There’s also the Self Assessment tax return, corporation tax returns if your business is a limited company, and payroll requirements such as PAYE should you employ people (including yourself in a limited company)…

Using the services of an accountant is just a good idea.

When selling within the European Union (EU). you have to account for customs fees and often VAT too.

If you sell to countries such as the US or Australia, you will need to consider Goods and Services Tax (GST), which is similar to VAT.

VAT requirements when selling into the EU via e-commerce became a little simpler recently because of the introduction of the One Stop Shop (OSS) and Import One Stop Shop (IOSS) schemes.

Whether you can use these depends on where your goods are located and also the value of the consignment you send to consumers.

But, needless to say, accountants are able to help you work out whether the schemes are right for you.

Following this, they can help you make your regular OSS or IOSS returns too.

For UK e-commerce sellers, online marketplaces such as Amazon are responsible for accounting and reporting EU VAT for sales to consumers in individual EU countries via their own IOSS registration.

This will apply to goods sold to EU consumers that are below €150, or where the goods both originate within an EU country and are sold to one there.

Effectively, the UK e-commerce retailer sells the goods to the online marketplace (zero-rating them for VAT because they’re a business-to-business sale), and then the online marketplace adds the VAT and also accounts for it.

Feeling confused?

Again, you can see why an accountant can be invaluable in both helping you navigate this and working with it on a daily basis.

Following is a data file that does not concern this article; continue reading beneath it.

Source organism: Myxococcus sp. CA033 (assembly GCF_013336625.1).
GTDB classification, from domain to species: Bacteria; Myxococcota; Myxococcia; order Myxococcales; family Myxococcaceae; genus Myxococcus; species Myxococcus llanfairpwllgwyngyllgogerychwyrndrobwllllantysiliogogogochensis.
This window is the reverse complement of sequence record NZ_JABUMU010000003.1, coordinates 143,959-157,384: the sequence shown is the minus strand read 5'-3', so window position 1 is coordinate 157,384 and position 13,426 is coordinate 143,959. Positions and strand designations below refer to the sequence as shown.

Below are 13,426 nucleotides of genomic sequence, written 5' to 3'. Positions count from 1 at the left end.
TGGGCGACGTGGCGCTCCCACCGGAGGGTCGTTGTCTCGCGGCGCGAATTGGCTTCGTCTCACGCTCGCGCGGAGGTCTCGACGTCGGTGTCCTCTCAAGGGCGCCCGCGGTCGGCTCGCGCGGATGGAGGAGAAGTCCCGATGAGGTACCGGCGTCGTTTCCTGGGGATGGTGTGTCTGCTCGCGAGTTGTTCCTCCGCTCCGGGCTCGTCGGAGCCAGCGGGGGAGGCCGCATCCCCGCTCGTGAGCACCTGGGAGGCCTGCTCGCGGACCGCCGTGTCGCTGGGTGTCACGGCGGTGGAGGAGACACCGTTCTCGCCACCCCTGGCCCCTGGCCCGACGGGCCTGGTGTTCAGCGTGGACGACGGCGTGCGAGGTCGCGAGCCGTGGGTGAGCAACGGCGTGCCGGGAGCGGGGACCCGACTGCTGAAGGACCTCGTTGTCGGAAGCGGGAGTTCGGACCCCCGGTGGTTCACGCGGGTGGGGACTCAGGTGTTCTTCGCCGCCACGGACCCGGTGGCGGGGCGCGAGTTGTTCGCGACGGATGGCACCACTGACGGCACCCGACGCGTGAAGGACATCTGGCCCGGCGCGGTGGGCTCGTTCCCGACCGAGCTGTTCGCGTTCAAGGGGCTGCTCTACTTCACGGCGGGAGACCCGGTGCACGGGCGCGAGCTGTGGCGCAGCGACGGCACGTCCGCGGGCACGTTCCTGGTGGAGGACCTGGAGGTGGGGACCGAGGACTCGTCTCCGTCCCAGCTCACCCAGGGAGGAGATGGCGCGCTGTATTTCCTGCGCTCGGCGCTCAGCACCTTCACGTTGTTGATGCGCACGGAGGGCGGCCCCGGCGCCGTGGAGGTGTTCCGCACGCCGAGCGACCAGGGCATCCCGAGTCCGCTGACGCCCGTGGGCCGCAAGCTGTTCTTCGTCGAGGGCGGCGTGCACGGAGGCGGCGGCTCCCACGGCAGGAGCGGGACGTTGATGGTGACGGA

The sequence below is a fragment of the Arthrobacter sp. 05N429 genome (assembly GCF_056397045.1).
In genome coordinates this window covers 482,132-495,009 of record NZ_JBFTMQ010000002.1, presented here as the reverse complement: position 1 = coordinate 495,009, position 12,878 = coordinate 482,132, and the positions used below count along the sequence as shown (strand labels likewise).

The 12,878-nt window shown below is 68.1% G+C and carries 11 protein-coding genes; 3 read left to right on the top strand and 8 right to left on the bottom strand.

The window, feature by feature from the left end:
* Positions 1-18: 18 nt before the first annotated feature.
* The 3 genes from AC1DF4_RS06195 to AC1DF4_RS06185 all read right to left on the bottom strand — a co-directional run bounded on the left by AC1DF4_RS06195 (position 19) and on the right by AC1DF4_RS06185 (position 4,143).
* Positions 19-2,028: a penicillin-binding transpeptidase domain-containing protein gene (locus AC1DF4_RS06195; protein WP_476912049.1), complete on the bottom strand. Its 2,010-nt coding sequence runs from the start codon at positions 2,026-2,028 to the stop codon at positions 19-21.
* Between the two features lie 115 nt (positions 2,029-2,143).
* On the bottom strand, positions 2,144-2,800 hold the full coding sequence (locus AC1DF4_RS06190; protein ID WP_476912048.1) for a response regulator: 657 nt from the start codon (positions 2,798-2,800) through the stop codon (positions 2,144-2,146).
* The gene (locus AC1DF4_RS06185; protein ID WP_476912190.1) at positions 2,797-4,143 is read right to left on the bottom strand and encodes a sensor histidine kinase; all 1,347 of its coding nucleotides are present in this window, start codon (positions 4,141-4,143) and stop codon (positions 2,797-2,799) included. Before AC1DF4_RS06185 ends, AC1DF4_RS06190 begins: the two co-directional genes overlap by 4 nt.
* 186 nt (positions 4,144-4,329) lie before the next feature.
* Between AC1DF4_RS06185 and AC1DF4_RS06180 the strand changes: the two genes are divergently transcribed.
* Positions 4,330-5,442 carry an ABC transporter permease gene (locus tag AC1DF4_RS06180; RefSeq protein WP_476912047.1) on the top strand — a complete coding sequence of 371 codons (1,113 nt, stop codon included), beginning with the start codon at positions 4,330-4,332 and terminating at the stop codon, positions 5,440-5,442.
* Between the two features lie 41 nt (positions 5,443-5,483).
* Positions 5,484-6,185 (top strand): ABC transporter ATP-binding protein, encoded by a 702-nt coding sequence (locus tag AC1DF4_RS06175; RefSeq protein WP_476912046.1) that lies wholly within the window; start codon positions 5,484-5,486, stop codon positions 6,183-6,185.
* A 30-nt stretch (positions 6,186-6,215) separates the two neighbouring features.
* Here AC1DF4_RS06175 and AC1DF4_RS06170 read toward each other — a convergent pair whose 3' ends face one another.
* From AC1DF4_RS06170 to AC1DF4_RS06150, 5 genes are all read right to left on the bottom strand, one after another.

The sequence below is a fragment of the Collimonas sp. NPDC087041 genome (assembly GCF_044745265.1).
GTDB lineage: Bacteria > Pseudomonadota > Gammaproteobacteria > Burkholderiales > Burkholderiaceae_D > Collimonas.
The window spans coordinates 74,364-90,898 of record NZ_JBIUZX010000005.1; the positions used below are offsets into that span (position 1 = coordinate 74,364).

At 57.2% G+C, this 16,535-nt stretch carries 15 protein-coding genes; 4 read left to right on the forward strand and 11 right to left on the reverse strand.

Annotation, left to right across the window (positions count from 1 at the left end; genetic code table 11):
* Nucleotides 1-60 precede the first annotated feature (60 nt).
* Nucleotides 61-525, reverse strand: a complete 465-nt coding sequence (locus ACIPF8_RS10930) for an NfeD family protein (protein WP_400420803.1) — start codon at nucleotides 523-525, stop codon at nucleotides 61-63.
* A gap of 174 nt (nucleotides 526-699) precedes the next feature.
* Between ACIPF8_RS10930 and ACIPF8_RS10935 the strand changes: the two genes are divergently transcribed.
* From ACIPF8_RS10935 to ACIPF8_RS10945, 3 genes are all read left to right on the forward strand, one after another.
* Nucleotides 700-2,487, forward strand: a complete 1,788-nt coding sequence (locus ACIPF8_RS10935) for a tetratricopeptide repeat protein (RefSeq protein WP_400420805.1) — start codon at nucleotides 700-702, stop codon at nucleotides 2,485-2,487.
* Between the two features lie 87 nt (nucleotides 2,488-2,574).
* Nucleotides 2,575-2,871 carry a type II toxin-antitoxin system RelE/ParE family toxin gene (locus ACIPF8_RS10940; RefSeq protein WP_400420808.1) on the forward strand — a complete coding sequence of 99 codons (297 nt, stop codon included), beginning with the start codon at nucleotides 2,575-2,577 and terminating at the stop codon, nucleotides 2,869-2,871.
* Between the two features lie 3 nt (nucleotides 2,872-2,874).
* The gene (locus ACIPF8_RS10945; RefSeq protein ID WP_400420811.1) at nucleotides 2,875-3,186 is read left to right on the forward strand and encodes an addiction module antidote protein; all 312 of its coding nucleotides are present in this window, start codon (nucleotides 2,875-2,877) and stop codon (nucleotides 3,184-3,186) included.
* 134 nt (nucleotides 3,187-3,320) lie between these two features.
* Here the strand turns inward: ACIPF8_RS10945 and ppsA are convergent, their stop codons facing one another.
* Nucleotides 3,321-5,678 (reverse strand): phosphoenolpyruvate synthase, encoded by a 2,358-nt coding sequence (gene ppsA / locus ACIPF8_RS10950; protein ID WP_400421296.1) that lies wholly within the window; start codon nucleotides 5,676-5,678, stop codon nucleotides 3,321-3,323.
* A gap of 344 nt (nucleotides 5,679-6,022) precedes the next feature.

Selling online means there will be many deductions, of various kinds, in every payment you receive from an online marketplace such as Amazon.

There’s not only a need to know what the deductions are but also to be able to account for them for your own sake – and also to get your taxes right (such as income tax or corporation tax, and VAT).

Again, accountants can be vital in making sense of all this – and using the information to plan for growth.

Examples might include deductions from the online marketplace for shipping fees, chargebacks/refunds, and other costs if you use services such as Fulfilled by Amazon (FBA).

Other issues around handling net deposits might include:

  • Getting paid in batch payments.
  • Payments spanning across two months or two financial years.
  • Selling across multiple countries or regions.
  • Deposits made up of thousands of transactions.
  • Platforms might, or might not, be collecting tax on your behalf (see below).
  • Hundreds of different transaction types.

If this sounds mind-boggling, you can see why relying on an expert makes sense.

There are three key components of a fuss-free accounting process for e-commerce businesses:

  1. Get an accountant.
  2. Use the right accounting software.
  3. Get an e-commerce add-on that sits between your accounting software and e-commerce package to break down the complexities mentioned earlier. That’s everything from selling across multiple countries to having hundreds of different transaction types.

Some of what’s been discussed earlier in this blog might sound complicated. But you don’t need to entirely understand any set of rules and regulations.

If you have an accountant, all you need is a good working knowledge of the basics:

  • To understand how the rules and regulations apply to your sales and to the markets you target
  • Knowing whether you’re getting them right, especially each time you come to make a tax submission.

It’s vital to get an accountant who has experience in e-commerce businesses.

While most accountants will understand the issues discussed above, there can be a big difference between an accountant used to understanding an Amazon earnings report and one who’s never seen one before (or who doesn’t even know they exist).

Using an accountant who lacks experience in e-commerce can actually end up consuming more of your time.

In summary, e-commerce retailing can be a dream way of becoming an entrepreneur. But speaking to an accountant from the first day you go online with your offerings will repay your efforts a thousand-fold in reducing anxiety and getting your accounting right.

How to take your business online-only

Need some help starting your e-commerce business? This free guide will provide you with the inspiration and top tips to support you in your bid to build your online company.